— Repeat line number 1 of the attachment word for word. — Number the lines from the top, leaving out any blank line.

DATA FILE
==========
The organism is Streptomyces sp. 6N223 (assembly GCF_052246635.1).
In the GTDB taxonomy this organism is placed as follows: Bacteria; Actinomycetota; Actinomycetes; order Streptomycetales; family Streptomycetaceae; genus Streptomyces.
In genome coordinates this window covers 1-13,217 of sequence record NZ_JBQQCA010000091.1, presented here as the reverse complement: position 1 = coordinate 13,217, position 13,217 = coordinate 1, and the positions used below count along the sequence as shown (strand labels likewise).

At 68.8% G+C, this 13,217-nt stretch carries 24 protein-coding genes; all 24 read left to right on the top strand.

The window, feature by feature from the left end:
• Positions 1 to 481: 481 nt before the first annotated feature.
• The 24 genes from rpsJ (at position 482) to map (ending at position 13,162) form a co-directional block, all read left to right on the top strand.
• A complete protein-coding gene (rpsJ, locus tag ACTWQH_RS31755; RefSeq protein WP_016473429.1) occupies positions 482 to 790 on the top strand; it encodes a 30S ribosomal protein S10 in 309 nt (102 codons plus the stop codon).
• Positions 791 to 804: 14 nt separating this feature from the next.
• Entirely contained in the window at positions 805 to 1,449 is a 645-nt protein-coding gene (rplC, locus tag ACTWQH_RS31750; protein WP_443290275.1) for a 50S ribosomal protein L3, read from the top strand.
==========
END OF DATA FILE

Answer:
The organism is Streptomyces sp. 6N223 (assembly GCF_052246635.1).